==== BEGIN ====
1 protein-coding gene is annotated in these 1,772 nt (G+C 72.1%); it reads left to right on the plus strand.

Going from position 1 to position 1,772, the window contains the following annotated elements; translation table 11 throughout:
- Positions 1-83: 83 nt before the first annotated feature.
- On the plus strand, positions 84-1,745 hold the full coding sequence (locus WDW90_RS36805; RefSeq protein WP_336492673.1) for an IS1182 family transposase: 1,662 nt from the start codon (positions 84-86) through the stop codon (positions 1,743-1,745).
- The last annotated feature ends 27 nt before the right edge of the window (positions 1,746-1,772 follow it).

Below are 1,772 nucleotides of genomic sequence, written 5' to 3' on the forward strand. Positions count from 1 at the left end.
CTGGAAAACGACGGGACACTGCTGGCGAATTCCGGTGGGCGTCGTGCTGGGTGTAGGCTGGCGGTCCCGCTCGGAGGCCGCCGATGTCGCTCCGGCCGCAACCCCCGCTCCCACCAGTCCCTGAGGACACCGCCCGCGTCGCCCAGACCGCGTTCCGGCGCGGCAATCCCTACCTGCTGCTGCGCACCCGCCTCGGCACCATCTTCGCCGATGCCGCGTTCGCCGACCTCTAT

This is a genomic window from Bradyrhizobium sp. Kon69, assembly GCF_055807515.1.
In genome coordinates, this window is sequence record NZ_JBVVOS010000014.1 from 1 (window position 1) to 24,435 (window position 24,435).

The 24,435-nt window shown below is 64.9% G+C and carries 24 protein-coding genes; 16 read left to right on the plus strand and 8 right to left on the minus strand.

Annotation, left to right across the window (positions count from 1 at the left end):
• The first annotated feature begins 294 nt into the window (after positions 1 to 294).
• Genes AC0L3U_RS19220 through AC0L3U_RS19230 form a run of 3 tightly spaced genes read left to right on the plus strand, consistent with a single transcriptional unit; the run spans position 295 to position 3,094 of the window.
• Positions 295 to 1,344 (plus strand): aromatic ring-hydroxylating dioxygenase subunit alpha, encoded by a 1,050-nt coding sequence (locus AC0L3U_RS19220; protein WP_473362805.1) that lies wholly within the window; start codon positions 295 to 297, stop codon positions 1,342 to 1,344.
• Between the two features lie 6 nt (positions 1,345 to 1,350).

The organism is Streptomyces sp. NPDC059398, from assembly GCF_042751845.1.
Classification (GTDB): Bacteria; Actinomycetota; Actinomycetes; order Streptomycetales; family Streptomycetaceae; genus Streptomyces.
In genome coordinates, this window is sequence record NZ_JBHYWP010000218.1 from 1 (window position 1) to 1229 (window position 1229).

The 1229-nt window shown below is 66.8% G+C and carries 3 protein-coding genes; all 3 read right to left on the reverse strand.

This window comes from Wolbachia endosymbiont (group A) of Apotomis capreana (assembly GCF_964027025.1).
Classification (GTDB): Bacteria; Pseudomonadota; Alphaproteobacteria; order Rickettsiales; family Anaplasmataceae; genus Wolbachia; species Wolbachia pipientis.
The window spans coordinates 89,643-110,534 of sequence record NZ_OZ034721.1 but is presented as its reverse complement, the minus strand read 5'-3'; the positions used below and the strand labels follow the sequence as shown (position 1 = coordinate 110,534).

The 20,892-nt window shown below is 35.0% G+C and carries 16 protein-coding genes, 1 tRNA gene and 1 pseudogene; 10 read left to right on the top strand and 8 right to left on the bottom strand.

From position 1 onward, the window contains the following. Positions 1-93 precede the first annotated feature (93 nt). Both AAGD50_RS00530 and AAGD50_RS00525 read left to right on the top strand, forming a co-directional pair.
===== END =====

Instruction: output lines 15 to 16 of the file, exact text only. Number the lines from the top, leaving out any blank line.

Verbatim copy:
• Between the two features lie 6 nt (positions 1,345 to 1,350).

The organism is Streptomyces sp. NPDC059398, from assembly GCF_042751845.1.